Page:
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The story of Angulimala

Is anybody familiar with this story?

It resonated with me, as many of you know about my mental health challenges. Not that I've ever thought of killing my mother....but I took that as a metaphor for the mental delusions I often face. They can feel so extreme at times and ungrounded in reality and the natural flow of things.

Even with the irrational and psychotic pursuit of wanting to kill his mother, Shakyamuni and Dharma still reached Angulimala! A true testament that all beings poses Bodhicitta.

What are your thoughts on this story?

"There was a man who lived during the time of the Buddha whose life illustrate this point. There was an immensely strong-willed person named Angulimala. The overwhelming force of his own mental afflictions led him astray. Somehow he conceived of the idea that he would attain great spiritual powers if he killed a thousand people. He became completely determined to keep killing until he had reached a thousand victims. He was convinced that this would be the height of spiritual accomplishment. He cut a thumb from each of his murder victims, and wore them strung around his neck as a garland, and thus became known by the name "Angulimala", which means "Garland of Fingers" in Sanskrit.

Angulimala persisted until he had killed 999 people, and was then looking for his final victim. By this time, of course, he was so notorious that people ran the moment they saw him. If he was known to have entered an area, people feared to walk outdoors and stayed locked inside. The only one who did not hide from him was his loving mother. She still felt great concern for him, and was worried that he would go hungry. Seeing that no one else would do so, she went to bring him some food, and as soon as he saw her approaching, Angulimala decided to kill her. This murder would complete his quest for a thousand victims, and he thought that killing his own mother would be a fittingly spectacular pinnacle to his achievement.

The Buddha observed Angulimala turning on his own mother, and intervened. He said, "Rather than kill your mother, you should come after me."

Angulimala thought that killing the Buddha would be an even more magnificent finale than killing his mother, so he immediately abandonned his pursuit of her and went after the Buddha. But Angulimala couldn't catch up with the Buddha. This serial killer called out, "Stop! Don't go so fast."

The Buddha replied: "I have stopped. You are the one still moving, driven forward by your mental afflictions."

At that very moment, Angulimala gained the clarity to see for the first time that he and his mental afflictions were separate. He and his murderous impulses were not the same thing. This realization struck Angulimala like a lightning bolt, and he was stopped in his tracks. The deluded emotions simply lost their grip on him. He went on to become a disciple of the Buddha, and eventually became one of the most remarkable Buddhist monks of the day."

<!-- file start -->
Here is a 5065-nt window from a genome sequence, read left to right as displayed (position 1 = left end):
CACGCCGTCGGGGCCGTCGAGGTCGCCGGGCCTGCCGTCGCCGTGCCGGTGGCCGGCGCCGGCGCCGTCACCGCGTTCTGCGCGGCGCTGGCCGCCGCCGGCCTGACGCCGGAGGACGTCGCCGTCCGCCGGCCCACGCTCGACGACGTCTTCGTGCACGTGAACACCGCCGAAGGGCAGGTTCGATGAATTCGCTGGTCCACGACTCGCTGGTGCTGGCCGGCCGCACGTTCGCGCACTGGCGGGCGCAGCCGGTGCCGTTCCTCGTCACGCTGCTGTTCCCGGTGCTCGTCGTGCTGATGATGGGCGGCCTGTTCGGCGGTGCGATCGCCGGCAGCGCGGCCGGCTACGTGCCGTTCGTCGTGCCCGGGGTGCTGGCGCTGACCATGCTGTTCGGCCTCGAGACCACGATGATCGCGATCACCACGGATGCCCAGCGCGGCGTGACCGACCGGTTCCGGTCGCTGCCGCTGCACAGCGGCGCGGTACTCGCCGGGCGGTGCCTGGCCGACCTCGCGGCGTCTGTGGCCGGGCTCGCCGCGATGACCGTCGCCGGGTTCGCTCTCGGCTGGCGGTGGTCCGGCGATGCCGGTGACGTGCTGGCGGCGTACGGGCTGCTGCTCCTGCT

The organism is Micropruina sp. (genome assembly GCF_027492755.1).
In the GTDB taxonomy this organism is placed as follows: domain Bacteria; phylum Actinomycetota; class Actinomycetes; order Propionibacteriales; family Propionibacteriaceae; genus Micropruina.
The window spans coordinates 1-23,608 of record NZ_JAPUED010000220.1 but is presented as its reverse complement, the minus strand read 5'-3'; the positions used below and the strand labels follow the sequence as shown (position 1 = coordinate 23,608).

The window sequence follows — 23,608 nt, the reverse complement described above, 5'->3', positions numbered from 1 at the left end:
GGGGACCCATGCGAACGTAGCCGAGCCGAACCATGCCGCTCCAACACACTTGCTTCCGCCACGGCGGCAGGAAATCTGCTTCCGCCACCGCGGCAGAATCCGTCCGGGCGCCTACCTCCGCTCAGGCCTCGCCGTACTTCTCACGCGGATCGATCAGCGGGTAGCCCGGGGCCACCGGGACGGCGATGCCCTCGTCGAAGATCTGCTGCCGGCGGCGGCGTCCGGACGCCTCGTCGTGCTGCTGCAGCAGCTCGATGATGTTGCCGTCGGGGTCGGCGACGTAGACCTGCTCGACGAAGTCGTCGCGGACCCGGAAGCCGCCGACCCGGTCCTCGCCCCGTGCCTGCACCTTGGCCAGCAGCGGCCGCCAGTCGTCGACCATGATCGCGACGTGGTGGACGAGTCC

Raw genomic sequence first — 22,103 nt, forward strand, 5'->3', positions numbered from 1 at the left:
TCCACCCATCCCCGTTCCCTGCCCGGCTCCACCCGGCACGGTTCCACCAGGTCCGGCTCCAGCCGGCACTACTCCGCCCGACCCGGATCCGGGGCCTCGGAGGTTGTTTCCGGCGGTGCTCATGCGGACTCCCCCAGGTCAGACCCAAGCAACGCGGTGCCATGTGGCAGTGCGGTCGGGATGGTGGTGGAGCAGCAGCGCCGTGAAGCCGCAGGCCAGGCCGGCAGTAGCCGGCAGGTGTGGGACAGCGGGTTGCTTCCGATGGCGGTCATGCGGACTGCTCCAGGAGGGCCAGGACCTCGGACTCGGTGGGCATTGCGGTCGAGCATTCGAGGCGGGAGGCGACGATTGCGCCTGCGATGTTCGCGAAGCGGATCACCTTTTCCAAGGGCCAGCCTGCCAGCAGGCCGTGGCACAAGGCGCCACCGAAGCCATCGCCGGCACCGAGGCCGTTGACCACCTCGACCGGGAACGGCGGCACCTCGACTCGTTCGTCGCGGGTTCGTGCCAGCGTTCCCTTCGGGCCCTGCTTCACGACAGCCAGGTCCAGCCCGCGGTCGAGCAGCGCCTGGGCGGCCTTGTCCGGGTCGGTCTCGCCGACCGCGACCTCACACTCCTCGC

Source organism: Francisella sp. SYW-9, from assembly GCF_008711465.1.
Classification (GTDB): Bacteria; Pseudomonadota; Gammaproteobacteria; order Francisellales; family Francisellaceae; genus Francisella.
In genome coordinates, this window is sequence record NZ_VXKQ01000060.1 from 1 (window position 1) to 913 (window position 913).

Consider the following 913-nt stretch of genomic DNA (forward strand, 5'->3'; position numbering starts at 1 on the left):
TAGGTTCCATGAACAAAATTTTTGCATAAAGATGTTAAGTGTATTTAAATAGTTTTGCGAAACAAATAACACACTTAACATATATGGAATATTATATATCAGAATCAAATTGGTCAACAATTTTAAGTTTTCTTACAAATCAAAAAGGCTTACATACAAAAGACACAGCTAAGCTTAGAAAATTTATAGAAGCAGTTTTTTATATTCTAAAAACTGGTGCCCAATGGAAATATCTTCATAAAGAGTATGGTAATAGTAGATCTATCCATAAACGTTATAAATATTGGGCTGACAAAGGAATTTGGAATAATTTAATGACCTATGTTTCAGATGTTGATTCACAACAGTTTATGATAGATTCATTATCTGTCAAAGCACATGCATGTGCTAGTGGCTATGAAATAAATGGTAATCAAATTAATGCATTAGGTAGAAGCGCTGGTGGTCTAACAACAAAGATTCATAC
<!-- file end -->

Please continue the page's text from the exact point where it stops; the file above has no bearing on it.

• lobsterlobster Veteran
    edited December 2016

    It is an important reminder. <3
    That the very powerful conflictive states are the flaws in the diamond that eventually lead to its unique brilliant reflective qualities ...

    The three jewels are the catalyst and our practice and efforts the means for others to offer compassion and wisdom.

    If someone is dead, mad, enlightened, finger or mudra collector, soldier, sailor, spy, Christian, Trumpette, demon etc is all incidental karma and circumstance. Just their present standing, not their potential ...

    We can make offerings to the Buddha, including illness, crazy thoughts, conflicted doubts, suffering ... and of course the good stuff metta, commitment to be kind and supportive, puja, lights, incense, fruit, water, grains, finger biscuits (yum) etc.

    I would always urge you to record and share your journey ...


  • JaySonJaySon Florida Veteran

    I love the story of Angulimala. It kind of reminds me of the story of Saul in the Bible. Saul, also a murderer, became Paul who wrote much of the Bible. I think both stories are a good reminder that no one is too far gone to generate metta.

    Angulimala became a fully awakened Buddha. And Paul wrote: Love is patient, love is kind. It does not envy, it does not boast, it is not proud. It does not dishonor others, it is not self-seeking, it is not easily angered, it keeps no record of wrongs. Love does not delight in evil but rejoices with the truth. It always protects, always trusts, always hopes, always perseveres.

    Anyone has the ability to generate metta. You can direct the sunshine of your mindfulness on your heart and the pedals will open and metta will flow like a rushing river. The "thoughts" of the heart are always gentle and kind.

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